It dosent let you, pure and simple. The only option is to move the Mavic.

I did some testing while back. If you introduce a magnetic field wether it ferrous material, rocks or even a magnet, calibration will always fail unless the magnetic field is moving on same axis as the magnetometer.

But your right, get a compass error, move and if that fails calibrate.

Errrr - I’ve only ever done one! :stuck_out_tongue:

There’s all sorts of folklorey type stuff around this. “Don’t wear your iWatch”, etc., which I somewhat take with a large amount of salt. I’ve yet to see conclusive proof.

“You can’t take off from something large and steel - it screws the compass calibration” … you’ve seen my manhole cover take-off vid. But then a concrete (I assume reinforced) trig-point and it throws a wobbly! (The top-plate is brass - so non-ferrous). But a recalibration wouldn’t have helped. It just didn’t like being on a trig point.

I know people have been unable to take off from the decks of cruise ships … but there’s also plenty of vids out there that show it happens, too.

As to whether you CAN do a bad calibration … I’m sure it’s possible … even if most times it will prevent you from doing so. And I also think the current generation of DJI drones are better than the early ones.
What is more certain is, that you’re less likely to get a bad calibration if you don’t do them. :wink:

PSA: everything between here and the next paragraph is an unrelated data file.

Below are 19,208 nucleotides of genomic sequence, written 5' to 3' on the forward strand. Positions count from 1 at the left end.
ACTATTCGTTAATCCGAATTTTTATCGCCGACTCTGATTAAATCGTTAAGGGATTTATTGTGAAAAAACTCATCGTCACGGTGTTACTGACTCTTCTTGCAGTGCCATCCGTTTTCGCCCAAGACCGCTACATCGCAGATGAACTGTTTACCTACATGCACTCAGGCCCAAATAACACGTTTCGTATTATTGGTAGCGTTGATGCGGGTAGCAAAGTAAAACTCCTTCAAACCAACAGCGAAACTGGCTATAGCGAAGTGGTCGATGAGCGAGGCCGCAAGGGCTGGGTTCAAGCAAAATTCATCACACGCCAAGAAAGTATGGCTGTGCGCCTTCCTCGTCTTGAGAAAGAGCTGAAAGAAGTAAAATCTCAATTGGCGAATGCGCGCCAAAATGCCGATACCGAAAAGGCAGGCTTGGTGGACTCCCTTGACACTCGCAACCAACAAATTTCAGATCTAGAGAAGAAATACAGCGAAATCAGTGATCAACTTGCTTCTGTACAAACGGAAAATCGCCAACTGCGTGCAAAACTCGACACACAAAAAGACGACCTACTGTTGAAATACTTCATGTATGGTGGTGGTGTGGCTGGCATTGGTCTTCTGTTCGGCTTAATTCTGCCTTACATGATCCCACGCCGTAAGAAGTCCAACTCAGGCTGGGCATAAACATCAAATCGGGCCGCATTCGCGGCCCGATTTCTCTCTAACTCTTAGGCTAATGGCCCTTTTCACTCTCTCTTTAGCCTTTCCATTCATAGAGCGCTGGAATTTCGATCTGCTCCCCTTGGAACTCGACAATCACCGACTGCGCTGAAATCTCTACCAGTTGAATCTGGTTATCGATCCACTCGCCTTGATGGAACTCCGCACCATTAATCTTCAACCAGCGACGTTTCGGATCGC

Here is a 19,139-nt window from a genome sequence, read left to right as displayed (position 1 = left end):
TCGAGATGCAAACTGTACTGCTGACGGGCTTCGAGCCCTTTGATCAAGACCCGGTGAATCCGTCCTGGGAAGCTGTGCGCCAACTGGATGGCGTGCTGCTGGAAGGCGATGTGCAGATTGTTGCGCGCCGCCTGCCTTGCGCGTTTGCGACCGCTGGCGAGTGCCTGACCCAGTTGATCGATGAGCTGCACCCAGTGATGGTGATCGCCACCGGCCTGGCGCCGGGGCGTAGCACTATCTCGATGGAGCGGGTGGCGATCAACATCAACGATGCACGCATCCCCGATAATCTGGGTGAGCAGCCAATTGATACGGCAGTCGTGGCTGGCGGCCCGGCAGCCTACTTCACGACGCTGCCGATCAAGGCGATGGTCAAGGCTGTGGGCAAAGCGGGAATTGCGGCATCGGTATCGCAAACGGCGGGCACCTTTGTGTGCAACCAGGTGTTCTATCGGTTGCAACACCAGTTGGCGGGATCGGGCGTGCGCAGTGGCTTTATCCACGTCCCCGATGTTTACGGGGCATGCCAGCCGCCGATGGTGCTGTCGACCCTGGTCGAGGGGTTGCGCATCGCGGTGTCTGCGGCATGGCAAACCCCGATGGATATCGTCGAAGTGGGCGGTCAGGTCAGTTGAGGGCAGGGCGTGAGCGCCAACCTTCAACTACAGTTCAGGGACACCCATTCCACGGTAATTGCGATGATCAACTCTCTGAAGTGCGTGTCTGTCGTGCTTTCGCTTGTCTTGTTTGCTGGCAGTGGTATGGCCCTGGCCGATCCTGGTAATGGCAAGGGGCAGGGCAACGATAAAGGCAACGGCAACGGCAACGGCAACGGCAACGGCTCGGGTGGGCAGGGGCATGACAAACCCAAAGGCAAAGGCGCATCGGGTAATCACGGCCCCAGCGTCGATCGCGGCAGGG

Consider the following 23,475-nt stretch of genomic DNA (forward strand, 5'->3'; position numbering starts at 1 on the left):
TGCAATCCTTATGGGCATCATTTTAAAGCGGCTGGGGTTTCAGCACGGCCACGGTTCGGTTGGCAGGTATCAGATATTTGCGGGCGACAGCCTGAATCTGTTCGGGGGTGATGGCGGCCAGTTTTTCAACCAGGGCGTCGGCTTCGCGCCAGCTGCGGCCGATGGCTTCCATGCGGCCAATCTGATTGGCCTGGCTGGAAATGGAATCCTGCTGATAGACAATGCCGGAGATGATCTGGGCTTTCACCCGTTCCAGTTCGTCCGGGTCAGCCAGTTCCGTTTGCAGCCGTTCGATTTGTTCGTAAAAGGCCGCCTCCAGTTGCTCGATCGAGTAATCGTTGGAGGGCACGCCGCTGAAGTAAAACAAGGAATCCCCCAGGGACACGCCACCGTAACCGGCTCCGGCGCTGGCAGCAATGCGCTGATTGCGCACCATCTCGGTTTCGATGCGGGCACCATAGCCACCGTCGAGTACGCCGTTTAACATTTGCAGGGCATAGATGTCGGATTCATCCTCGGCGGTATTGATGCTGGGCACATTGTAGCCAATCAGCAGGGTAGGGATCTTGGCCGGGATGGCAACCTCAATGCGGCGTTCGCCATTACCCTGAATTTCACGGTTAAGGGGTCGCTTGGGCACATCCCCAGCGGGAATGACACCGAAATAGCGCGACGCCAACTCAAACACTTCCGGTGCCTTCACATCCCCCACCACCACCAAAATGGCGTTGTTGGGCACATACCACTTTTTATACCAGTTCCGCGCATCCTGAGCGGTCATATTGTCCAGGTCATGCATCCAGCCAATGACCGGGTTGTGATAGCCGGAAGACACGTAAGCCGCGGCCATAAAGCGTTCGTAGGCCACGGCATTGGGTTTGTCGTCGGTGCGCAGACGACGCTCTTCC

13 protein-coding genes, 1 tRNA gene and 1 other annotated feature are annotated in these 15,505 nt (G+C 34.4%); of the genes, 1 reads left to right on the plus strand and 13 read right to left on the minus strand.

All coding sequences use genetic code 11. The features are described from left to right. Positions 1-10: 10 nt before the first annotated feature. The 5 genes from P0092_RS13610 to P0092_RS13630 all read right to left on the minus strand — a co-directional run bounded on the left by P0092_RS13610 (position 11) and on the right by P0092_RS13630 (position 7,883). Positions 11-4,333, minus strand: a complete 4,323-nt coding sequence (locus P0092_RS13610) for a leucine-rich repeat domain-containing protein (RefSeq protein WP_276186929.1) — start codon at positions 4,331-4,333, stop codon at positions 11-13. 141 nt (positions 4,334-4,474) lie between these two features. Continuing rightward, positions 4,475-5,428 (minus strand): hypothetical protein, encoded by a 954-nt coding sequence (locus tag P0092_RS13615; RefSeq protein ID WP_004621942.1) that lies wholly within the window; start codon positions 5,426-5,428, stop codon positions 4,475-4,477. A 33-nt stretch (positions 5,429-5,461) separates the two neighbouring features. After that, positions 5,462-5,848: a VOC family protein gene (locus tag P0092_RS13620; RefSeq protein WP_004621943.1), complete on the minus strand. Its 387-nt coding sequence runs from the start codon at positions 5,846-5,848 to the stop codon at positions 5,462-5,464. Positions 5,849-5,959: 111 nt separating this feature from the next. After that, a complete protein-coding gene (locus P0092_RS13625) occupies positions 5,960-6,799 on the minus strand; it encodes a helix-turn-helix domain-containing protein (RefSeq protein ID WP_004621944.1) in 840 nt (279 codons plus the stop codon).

Edit: I was actually mid writing a post as to what happens if your compass is incorrectly calibrated as a post here. I think I’ll use it to start a new thread to discuss the subject. I’ll make it more detailed, in that case.

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The watch thing is sort of true.

I need to calibrate a lot as fly with and without a tracker.
Wearing my watch will result in a failed calibration 9 times out of ten.

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But why were you recalibrating in the first place?
Mine has never asked to be recalibrated in 18 months.

Or does wearing an iWatch cause it to request a recalibration? … which is what I understood and, whilst I don’t have one, my friend and I cable-tied his to my MP and it booted up, and flew, without any issue.

No I’m calibrating because I’m using or not using the GPS tracker. I try to leave it on all the time so it’s not an issue but often forget it.

Its not an apple watch, just a normal stainless watch. Watches are only a problem if your doing a calibration, that’s why I said sort of true. :stuck_out_tongue:

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Ah - OK - I’d read iwatch specific scare stories.
That early morning vid of a sailing boat motoring along off the south coast … the iWatch was on the MP then.
My friend was going frantic as it flew off nearly 1km over the sea after I’d said I’d just try a hover after take-off … and then … wheeeeeeeeeeeeeeee